FMCSA Contact: Robert J. Carroll, MC-RTR, (202) 385-2388 : TTY 800-877-9339
The goal of the Federal Motor Carrier Safety Administration (FMCSA) is to reduce the large truck fatality rate by 41% from 1996 to 2008. This reduction translates into a rate of 1.65 fatalities in truck crashes per 100 million miles of truck travel.
FMCSA's Research and Technology programs encompass a range of issues and disciplines, all related to motor carrier and bus safety and security. FMCSA defines a "research program" as any systematic study directed toward fuller scientific discovery, knowledge, or understanding that will improve safety, and reduce the number and severity of commercial motor vehicle crashes. Similarly, a "technology program" defines those programs that adopt, develop, test, and/or deploy innovative driver and/or vehicle best practices, and technologies that will improve safety and reduce the number and severity of commercial motor vehicle crashes.
Currently, FMCSA's Office of Research and Technology is conducting programs in order to produce safer drivers, improve safety of commercial motor vehicles, produce safer carriers, advance safety through information-based initiatives, and improve security through safety initiatives. The study described in this Tech Brief was designed and developed to support the FMCSA Research & Technology strategic objective to produce safer drivers. The primary goals of this initiative are to ensure that commercial drivers are physically qualified, trained to perform safely, and mentally alert.
U.S. Department of Transportation
Federal Motor Carrier Safety Administration
Office of Research and Technology
400 Virginia Ave, SW Suite 600
Washington, DC 20024
Data from a number of independent research efforts indicate that certain interactions between light vehicles (LV) and heavy vehicles (HV) on the roadway may be hazardous. Data from a recent Federal Motor Carrier Safety Administration (FMCSA) report on large truck crashes indicate that while only 4 percent of all roadway fatalities involved large trucks, "most victims [in these crashes] were people in the other vehicles, on bicycles, or pedestrians." As part of an ongoing attempt to reduce the number of injuries and fatalities involving large trucks, FMCSA sponsored a preliminary study of "Light Vehicle-Heavy Vehicle (LV-HV) Interactions."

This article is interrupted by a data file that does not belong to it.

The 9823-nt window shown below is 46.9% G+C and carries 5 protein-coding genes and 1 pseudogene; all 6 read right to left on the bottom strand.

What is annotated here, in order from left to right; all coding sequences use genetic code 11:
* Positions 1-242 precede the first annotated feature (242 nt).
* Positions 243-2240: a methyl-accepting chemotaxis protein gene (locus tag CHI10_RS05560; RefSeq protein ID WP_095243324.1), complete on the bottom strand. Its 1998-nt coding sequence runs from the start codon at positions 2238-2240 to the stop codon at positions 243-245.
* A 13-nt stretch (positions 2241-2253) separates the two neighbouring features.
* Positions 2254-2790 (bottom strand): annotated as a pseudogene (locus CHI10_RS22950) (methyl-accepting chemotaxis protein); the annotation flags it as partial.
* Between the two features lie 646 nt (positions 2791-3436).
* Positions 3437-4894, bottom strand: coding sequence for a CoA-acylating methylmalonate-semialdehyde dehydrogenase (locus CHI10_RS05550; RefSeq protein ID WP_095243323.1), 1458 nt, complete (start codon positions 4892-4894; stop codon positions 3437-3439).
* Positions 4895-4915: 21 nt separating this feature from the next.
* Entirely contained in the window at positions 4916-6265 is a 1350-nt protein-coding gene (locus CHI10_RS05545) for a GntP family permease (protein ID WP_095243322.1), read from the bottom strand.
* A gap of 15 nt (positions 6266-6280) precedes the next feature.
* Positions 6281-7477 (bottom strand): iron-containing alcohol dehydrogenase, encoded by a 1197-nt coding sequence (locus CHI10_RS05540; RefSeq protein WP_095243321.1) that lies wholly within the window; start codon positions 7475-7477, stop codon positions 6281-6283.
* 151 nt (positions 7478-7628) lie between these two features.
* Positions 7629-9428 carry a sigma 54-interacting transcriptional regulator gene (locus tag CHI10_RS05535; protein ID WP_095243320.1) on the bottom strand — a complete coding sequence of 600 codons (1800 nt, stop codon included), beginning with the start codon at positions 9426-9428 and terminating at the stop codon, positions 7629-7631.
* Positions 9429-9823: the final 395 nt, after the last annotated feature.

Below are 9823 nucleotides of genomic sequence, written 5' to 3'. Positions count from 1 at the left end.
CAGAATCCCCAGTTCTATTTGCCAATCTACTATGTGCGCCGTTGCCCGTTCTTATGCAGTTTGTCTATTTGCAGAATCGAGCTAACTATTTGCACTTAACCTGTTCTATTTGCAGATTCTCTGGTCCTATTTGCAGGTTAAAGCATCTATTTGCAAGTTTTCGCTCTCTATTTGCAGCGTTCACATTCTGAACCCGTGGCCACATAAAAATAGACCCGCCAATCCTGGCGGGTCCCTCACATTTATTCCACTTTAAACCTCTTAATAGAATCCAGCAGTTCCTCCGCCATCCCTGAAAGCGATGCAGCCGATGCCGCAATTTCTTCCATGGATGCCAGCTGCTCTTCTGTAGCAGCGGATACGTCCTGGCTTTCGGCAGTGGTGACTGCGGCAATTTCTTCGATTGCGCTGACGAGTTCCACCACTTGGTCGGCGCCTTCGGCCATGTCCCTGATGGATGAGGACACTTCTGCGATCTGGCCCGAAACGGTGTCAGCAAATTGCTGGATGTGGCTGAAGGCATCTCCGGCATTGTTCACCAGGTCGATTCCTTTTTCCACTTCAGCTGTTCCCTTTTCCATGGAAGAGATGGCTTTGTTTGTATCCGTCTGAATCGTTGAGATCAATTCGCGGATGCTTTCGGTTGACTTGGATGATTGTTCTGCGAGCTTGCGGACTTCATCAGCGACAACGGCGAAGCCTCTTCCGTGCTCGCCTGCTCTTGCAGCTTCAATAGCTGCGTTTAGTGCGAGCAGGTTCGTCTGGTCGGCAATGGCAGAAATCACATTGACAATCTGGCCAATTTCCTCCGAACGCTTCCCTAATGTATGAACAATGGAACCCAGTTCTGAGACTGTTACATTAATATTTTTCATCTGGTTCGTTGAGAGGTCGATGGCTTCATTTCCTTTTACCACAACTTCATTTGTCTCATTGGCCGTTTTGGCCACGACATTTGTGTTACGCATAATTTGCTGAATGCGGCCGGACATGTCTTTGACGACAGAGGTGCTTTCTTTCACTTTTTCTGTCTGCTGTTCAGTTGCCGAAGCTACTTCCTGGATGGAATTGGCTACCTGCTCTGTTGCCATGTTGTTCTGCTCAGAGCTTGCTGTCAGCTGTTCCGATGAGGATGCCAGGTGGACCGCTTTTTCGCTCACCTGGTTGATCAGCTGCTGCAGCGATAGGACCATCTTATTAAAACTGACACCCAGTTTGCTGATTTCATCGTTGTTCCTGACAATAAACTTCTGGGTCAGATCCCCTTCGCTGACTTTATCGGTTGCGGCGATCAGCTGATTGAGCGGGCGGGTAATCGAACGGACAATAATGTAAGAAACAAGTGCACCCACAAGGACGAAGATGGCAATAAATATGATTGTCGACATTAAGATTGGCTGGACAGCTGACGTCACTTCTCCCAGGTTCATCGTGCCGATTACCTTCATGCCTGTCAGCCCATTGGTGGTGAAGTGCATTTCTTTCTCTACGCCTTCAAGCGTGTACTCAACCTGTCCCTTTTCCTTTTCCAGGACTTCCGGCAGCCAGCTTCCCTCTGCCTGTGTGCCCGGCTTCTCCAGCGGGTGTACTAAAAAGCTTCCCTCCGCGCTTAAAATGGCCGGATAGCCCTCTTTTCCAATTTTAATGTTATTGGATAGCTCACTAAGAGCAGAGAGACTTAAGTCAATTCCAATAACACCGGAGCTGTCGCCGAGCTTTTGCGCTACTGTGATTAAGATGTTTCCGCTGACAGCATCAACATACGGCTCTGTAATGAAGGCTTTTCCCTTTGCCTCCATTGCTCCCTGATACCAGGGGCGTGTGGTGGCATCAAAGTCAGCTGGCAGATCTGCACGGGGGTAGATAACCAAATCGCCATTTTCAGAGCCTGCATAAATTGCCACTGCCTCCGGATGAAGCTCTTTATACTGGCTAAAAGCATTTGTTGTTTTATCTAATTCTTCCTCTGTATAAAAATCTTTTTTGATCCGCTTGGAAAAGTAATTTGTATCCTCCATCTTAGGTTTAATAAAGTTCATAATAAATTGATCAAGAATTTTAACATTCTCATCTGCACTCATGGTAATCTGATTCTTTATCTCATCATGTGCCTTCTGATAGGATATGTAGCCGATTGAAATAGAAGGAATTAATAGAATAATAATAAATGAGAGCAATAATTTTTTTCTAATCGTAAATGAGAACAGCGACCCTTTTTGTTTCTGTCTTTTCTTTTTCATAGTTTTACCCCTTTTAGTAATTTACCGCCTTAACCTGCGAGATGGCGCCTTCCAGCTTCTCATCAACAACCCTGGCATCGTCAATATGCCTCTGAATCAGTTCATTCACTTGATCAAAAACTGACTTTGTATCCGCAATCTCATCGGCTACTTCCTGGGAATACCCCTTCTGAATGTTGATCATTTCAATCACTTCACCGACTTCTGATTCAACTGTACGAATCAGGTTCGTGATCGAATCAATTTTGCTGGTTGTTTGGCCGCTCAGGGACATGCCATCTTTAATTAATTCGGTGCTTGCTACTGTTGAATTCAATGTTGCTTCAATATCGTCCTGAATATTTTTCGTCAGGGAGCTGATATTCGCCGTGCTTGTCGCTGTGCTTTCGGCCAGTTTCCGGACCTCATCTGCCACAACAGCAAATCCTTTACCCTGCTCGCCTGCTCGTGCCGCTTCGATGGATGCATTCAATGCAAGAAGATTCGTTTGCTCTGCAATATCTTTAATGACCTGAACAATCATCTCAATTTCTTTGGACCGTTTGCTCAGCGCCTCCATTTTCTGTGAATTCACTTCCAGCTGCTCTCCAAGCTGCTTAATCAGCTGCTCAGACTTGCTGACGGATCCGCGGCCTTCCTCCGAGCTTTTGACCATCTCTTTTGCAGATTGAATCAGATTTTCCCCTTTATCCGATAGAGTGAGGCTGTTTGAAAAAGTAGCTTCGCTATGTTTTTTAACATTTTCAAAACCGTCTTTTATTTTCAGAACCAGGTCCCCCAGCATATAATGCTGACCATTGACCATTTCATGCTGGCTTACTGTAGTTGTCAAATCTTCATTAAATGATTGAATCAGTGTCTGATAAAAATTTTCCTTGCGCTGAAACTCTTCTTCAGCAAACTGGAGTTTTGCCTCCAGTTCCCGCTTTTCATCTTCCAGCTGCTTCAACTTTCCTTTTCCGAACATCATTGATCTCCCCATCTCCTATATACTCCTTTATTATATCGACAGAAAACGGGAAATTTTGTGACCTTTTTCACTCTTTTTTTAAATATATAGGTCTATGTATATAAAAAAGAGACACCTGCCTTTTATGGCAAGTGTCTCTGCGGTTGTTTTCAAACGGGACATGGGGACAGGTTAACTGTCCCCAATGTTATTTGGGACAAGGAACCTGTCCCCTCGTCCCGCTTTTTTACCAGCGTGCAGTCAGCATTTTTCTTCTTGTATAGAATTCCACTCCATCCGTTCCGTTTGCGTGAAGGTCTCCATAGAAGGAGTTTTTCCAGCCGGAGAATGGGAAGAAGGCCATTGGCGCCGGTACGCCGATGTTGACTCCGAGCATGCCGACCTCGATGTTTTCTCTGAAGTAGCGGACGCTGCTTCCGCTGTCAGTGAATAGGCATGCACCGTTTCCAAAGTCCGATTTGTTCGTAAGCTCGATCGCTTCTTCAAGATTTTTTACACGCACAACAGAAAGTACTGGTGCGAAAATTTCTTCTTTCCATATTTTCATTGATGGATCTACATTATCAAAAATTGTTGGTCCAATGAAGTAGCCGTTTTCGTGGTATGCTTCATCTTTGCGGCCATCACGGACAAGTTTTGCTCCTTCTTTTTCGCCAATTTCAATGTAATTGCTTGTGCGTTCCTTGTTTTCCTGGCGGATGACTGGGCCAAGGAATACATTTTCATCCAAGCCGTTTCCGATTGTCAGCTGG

To gain a better understanding of the kinds of driving behaviors that potentially result in crashes involving both light and heavy vehicles, FMCSA directed the Virginia Tech Transportation Institute (VTTI) to conduct an in-depth analysis of data from two naturalistic studies of heavy truck drivers. One study involved local short haul drivers (drivers who returned to their terminal each night); the other study involved long haul drivers (drivers who utilized sleeper berths to travel for several days before returning to their terminal). The two studies employed similar data collection protocols: initial focus groups with truck drivers, followed by on-the-road objective data collection involving performance sensors and video recording in and around the vehicle.
There were two phases to this project. In the first phase, the critical incident interactions between light vehicles and Local/Short Haul (L/SH) vehicles were studied. The on-road data analyzed in the first phase were taken from the FMCSA-sponsored project entitled "The Impact of Local/Short Haul Operations on Driver Fatigue."
In the second phase, the light vehicle-heavy vehicle (LV-HV) critical incident interactions captured in the FMCSA-sponsored project entitled "The Impact of Sleeper Berth Usage on Driver Fatigue" were studied.
For both phases, archived videotape recordings collected during each on-road data collection effort were retrieved and re-examined. Critical incidents that involved LV-HV interactions were separated and studied in detail. Video cameras recorded multiple views both inside and outside the truck (Figure 1). These multiple views were combined in a composite image and provided good coverage of the external vehicle environment as well as the driver's face and eye glance positions. The tapes also included driver comments from a microphone placed in the cab of the truck.